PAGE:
Here at, we’re celebrating Superman all month long. However, one has to wonder how Batman is celebrating. Is the Dark Knight commemorating the occasion, or sulking because it’s not Batman month? Or maybe he’s ignoring it all together, preferring to concentrate on protecting Gotham. To truly answer this question, we need to explore how Batman truly feels about Superman.

Like most of the Dark Knight’s relationships, this one is full of contradictions. Some people might see Batman and Superman as bitter rivals, based on the various times they’ve sparred. The Dark Knight Returns and the film Batman v Superman: Dawn of Justice feature iconic battles between the two heroes that have permeated pop culture and led to the impression that Bruce and Clark are constantly at odds.

You wouldn’t be blamed for thinking that, since there is lots of evidence to support that theory. Comic books such as John Byrne’s The Man of Steel #3 and the 2011 Justice League series present them as characters that don’t play well together. In some cases, it seems like they can’t stand each other. When you read Jeph Loeb’s Superman/Batman run, the narration boxes play with the contrast between the two men.

So, Batman and Superman are uneasy work acquaintances, case closed? Not quite. The two of them might spar from time to time, but that’s because they’re both complicated individuals. The truth is far more nuanced. Batman and Superman are best friends, although the two would never admit it.

Now, I realize some of you might cite Nightwing, Alfred or Jim Gordon as Bruce’s closest confidant, but those are all different situations. Alfred is a surrogate father to Bruce and Dick is his son. Although Batman has a great relationship with Jim Gordon, the inability to discuss his secret identity has put up some boundaries in their friendship. Superman is another story. Don’t forget that in Batman: Prelude to the Wedding: Nightwing vs. Hush #1 Bruce chooses Clark to be his best man.

If they’re best friends, then what’s with all the fighting? The easy answer is it sells, but we can go deeper than that. Bruce trusts Clark and strives to follow his example, even if he doesn’t show it. If you ever stumble across 1998’s Superman: Secret Files and Origins #1 in your back issue bins, make sure you pick it up. This one-shot is an interesting character study on Bruce and Clark’s relationship.

Hoping to gain a better understanding of Superman, Bruce disguises himself as one of Clark’s old college friends. He then journeys to Smallville, where he has a long chat with Jonathan and Martha Kent about Superman’s childhood. Yes, this is an absolutely crazy thing to do. To his credit, thought, Superman reacts with a lot more patience than most of us would have been able to muster.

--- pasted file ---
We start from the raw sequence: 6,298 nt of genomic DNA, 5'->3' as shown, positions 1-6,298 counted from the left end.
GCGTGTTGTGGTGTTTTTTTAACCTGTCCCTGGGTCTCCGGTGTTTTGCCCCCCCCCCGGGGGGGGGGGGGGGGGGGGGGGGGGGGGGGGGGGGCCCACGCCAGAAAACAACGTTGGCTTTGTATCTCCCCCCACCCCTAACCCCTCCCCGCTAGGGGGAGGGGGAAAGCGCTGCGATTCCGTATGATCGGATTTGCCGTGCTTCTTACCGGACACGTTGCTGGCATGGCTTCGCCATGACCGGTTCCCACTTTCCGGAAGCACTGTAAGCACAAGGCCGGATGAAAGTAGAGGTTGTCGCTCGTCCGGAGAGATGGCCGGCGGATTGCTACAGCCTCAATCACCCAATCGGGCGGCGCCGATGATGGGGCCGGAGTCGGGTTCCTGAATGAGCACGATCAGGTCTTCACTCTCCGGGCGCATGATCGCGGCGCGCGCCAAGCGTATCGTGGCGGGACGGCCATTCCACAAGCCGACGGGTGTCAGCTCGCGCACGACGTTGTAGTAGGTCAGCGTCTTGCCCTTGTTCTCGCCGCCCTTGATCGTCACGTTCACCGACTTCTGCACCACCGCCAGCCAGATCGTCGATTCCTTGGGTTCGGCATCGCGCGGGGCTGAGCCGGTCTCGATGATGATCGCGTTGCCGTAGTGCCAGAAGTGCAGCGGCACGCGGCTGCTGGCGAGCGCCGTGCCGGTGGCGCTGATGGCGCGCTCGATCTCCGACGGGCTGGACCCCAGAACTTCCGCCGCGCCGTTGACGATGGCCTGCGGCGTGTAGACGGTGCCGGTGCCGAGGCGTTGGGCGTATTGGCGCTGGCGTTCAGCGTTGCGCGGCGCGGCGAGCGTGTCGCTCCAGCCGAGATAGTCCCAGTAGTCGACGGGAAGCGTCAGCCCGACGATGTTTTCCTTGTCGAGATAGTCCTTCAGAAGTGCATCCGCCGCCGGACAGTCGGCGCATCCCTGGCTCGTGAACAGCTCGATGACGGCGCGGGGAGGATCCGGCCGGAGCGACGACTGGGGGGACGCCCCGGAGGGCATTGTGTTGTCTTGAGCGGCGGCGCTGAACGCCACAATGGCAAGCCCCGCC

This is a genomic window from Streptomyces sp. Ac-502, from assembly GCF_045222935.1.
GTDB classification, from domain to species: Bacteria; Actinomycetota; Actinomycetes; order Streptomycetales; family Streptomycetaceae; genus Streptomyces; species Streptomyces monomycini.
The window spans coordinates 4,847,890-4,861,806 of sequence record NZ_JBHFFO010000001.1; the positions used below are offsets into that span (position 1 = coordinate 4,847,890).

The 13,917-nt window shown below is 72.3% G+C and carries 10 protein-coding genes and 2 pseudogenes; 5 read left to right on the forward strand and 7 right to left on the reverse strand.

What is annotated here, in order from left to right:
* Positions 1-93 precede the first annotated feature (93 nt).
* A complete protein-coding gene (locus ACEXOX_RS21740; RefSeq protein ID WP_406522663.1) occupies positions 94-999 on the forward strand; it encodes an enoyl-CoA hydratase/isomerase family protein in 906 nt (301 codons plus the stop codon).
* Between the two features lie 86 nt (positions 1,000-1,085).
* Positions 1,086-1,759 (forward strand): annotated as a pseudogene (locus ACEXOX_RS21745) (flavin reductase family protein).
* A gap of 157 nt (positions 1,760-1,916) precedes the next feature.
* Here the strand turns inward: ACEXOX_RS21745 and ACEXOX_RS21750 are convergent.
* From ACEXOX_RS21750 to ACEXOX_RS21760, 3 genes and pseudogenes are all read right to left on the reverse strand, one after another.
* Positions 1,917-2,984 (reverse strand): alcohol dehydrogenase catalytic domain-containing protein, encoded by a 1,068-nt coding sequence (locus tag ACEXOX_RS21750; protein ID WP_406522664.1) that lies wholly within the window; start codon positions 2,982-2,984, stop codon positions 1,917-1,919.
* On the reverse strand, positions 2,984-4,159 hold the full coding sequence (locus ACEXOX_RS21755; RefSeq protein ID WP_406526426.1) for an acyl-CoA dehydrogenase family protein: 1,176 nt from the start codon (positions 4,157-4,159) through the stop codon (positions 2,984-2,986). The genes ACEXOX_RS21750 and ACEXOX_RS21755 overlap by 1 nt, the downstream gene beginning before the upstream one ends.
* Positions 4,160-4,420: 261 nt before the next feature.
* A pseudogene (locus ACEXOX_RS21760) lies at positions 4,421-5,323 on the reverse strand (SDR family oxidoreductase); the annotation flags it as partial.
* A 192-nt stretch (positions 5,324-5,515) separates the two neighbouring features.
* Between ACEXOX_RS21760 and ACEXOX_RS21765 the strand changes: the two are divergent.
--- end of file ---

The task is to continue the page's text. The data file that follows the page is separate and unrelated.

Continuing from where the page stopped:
“I had to know why we’re so different,” Bruce explains to Clark. “You grew up with the life I craved. We’re the end products of our childhood, Clark. Makes you wonder what would have happened if our roles were reversed.”

Instead of berating Bruce for the invasion of privacy, Clark sits down to have a talk with him, hoping they could understand one another better.

This comic, which doesn't get brought up as often as it should, reveals a lot about how Bruce sees Clark. He’s drawn to the Man of Steel and wants to understand him more. In fact, he’s even willing to spend some time away from Gotham to do it, and we all know how hard it is to get Batman to take time off.

Superman might put up a good front, but he cares about Batman’s opinion more than he’ll ever admit. In Infinite Crisis #1, Bruce seeks to wound Clark’s ego by telling him, “The last time you really inspired anyone was when you were dead.”

In 2006’s Superman #225, we learn just how much the comment wounded Clark. The Man of Steel silently broods about Bruce’s words and Lois comforts him.

The point is Clark cares about Bruce’s opinion. Batman is one of the few people he feels like he needs to impress. The reverse is true as well, despite any protests Bruce might make. In 2017’s Batman #36, Bruce is afraid to tell Clark that he’s engaged. Not because he’s ashamed of Selina, but because Clark’s opinion is important to him and he feels like he doesn’t measure up. Naturally, it takes an entire issue for Selina to coax this information out of Bruce.

For what it’s worth, Lois and Clark have a similar conversation in the same comic. Both men are stubborn and neither one of them does a very good job at communicating about their friendship. This is why they battle, and this is why Batman impersonates Clark’s college roommate to chat with Clark’s parents (so weird).

If you’re reading Batman/Superman: World’s Finest, you know that they’re getting better at it. Yes, there are some bits of tension and disagreements, but fundamentally, it’s a comic about two heroes who trust one another and know how to get the best out of each other. In other words, the world’s finest team.

So how is Batman celebrating Superman Month? He’s probably pretending that he isn’t observing it, but secretly doing things to honor Clark. Maybe Batman is being a bit less frightening and trying harder to inspire others. It’s what Clark would want. He’s probably telling Damian and Alfred stories about his favorite team-ups with Superman. Alfred and Damian have heard these stories dozens of times, but they’re letting Bruce prattle on because he’s so happy when he talks about Clark.

Batman and Superman’s friendship is a complicated one. It’s full of contradictions and confrontations, but what friendship isn’t? Bruce Wayne is a better person because Clark is in his life and that’s extraordinary.

Joshua Lapin-Bertone writes about TV, movies and comics for, is a regular contributor to the Couch Club and writes our monthly Batman column, "Gotham Gazette." Follow him on Twitter at @TBUJosh.